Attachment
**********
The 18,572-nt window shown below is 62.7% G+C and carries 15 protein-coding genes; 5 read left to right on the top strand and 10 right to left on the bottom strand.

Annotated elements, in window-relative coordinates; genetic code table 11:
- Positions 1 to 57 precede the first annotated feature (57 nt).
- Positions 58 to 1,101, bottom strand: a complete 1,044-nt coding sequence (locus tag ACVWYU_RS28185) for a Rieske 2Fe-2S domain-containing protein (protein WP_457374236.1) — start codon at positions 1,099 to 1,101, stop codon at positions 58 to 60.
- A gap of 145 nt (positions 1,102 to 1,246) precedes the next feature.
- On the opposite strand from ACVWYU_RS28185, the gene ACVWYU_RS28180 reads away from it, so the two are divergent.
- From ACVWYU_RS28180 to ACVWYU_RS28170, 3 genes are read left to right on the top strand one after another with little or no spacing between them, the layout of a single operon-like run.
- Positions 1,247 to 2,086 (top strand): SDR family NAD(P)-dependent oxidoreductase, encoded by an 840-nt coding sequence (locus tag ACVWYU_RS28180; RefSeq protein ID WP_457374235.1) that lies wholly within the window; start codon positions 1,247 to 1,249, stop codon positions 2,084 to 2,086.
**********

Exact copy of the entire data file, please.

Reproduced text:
The 18,572-nt window shown below is 62.7% G+C and carries 15 protein-coding genes; 5 read left to right on the top strand and 10 right to left on the bottom strand.

Annotated elements, in window-relative coordinates; genetic code table 11:
- Positions 1 to 57 precede the first annotated feature (57 nt).
- Positions 58 to 1,101, bottom strand: a complete 1,044-nt coding sequence (locus tag ACVWYU_RS28185) for a Rieske 2Fe-2S domain-containing protein (protein WP_457374236.1) — start codon at positions 1,099 to 1,101, stop codon at positions 58 to 60.
- A gap of 145 nt (positions 1,102 to 1,246) precedes the next feature.
- On the opposite strand from ACVWYU_RS28185, the gene ACVWYU_RS28180 reads away from it, so the two are divergent.
- From ACVWYU_RS28180 to ACVWYU_RS28170, 3 genes are read left to right on the top strand one after another with little or no spacing between them, the layout of a single operon-like run.
- Positions 1,247 to 2,086 (top strand): SDR family NAD(P)-dependent oxidoreductase, encoded by an 840-nt coding sequence (locus tag ACVWYU_RS28180; RefSeq protein ID WP_457374235.1) that lies wholly within the window; start codon positions 1,247 to 1,249, stop codon positions 2,084 to 2,086.